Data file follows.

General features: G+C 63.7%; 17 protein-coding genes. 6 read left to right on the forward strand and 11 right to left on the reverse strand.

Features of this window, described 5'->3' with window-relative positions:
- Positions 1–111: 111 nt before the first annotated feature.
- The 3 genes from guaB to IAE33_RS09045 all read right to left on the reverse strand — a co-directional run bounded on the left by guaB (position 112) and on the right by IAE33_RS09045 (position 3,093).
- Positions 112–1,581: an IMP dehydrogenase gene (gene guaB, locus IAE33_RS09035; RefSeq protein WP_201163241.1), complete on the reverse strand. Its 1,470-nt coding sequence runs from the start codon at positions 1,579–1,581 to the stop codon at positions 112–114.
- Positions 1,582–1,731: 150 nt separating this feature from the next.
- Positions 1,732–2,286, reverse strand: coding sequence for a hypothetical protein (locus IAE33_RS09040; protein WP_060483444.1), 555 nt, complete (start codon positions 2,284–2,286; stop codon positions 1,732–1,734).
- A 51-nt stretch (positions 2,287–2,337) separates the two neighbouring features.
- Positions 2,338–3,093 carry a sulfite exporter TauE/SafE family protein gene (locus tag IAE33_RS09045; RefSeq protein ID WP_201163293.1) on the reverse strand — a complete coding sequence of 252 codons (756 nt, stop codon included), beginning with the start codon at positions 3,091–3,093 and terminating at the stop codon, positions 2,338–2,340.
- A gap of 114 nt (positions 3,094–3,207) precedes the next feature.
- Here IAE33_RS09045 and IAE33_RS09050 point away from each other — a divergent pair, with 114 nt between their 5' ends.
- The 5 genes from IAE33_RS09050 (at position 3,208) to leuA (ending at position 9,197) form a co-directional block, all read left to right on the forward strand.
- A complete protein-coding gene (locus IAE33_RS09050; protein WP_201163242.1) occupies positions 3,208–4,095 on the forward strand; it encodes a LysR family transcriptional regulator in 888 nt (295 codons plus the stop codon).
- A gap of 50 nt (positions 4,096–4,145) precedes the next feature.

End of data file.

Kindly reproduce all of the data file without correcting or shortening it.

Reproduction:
General features: G+C 63.7%; 17 protein-coding genes. 6 read left to right on the forward strand and 11 right to left on the reverse strand.

Features of this window, described 5'->3' with window-relative positions:
- Positions 1–111: 111 nt before the first annotated feature.
- The 3 genes from guaB to IAE33_RS09045 all read right to left on the reverse strand — a co-directional run bounded on the left by guaB (position 112) and on the right by IAE33_RS09045 (position 3,093).
- Positions 112–1,581: an IMP dehydrogenase gene (gene guaB, locus IAE33_RS09035; RefSeq protein WP_201163241.1), complete on the reverse strand. Its 1,470-nt coding sequence runs from the start codon at positions 1,579–1,581 to the stop codon at positions 112–114.
- Positions 1,582–1,731: 150 nt separating this feature from the next.
- Positions 1,732–2,286, reverse strand: coding sequence for a hypothetical protein (locus IAE33_RS09040; protein WP_060483444.1), 555 nt, complete (start codon positions 2,284–2,286; stop codon positions 1,732–1,734).
- A 51-nt stretch (positions 2,287–2,337) separates the two neighbouring features.
- Positions 2,338–3,093 carry a sulfite exporter TauE/SafE family protein gene (locus tag IAE33_RS09045; RefSeq protein ID WP_201163293.1) on the reverse strand — a complete coding sequence of 252 codons (756 nt, stop codon included), beginning with the start codon at positions 3,091–3,093 and terminating at the stop codon, positions 2,338–2,340.
- A gap of 114 nt (positions 3,094–3,207) precedes the next feature.
- Here IAE33_RS09045 and IAE33_RS09050 point away from each other — a divergent pair, with 114 nt between their 5' ends.
- The 5 genes from IAE33_RS09050 (at position 3,208) to leuA (ending at position 9,197) form a co-directional block, all read left to right on the forward strand.
- A complete protein-coding gene (locus IAE33_RS09050; protein WP_201163242.1) occupies positions 3,208–4,095 on the forward strand; it encodes a LysR family transcriptional regulator in 888 nt (295 codons plus the stop codon).
- A gap of 50 nt (positions 4,096–4,145) precedes the next feature.